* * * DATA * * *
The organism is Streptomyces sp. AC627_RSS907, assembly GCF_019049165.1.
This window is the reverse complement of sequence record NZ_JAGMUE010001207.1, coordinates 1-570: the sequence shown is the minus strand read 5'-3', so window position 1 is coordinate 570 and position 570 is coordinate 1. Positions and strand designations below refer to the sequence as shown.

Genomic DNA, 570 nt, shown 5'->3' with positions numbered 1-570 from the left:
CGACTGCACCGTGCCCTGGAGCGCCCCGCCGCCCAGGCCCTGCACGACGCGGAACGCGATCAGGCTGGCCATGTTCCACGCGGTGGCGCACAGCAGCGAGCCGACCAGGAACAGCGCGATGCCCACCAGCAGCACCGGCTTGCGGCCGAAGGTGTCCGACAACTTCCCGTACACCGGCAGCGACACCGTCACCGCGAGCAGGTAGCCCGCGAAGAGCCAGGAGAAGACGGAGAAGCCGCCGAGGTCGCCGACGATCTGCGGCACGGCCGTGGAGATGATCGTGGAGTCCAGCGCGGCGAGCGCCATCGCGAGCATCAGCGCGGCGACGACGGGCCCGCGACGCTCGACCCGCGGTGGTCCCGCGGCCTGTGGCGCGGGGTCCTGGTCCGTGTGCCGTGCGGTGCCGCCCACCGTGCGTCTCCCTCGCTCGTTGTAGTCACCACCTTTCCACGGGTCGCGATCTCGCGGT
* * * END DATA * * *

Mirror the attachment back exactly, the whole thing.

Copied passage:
The organism is Streptomyces sp. AC627_RSS907, assembly GCF_019049165.1.
This window is the reverse complement of sequence record NZ_JAGMUE010001207.1, coordinates 1-570: the sequence shown is the minus strand read 5'-3', so window position 1 is coordinate 570 and position 570 is coordinate 1. Positions and strand designations below refer to the sequence as shown.

Genomic DNA, 570 nt, shown 5'->3' with positions numbered 1-570 from the left:
CGACTGCACCGTGCCCTGGAGCGCCCCGCCGCCCAGGCCCTGCACGACGCGGAACGCGATCAGGCTGGCCATGTTCCACGCGGTGGCGCACAGCAGCGAGCCGACCAGGAACAGCGCGATGCCCACCAGCAGCACCGGCTTGCGGCCGAAGGTGTCCGACAACTTCCCGTACACCGGCAGCGACACCGTCACCGCGAGCAGGTAGCCCGCGAAGAGCCAGGAGAAGACGGAGAAGCCGCCGAGGTCGCCGACGATCTGCGGCACGGCCGTGGAGATGATCGTGGAGTCCAGCGCGGCGAGCGCCATCGCGAGCATCAGCGCGGCGACGACGGGCCCGCGACGCTCGACCCGCGGTGGTCCCGCGGCCTGTGGCGCGGGGTCCTGGTCCGTGTGCCGTGCGGTGCCGCCCACCGTGCGTCTCCCTCGCTCGTTGTAGTCACCACCTTTCCACGGGTCGCGATCTCGCGGT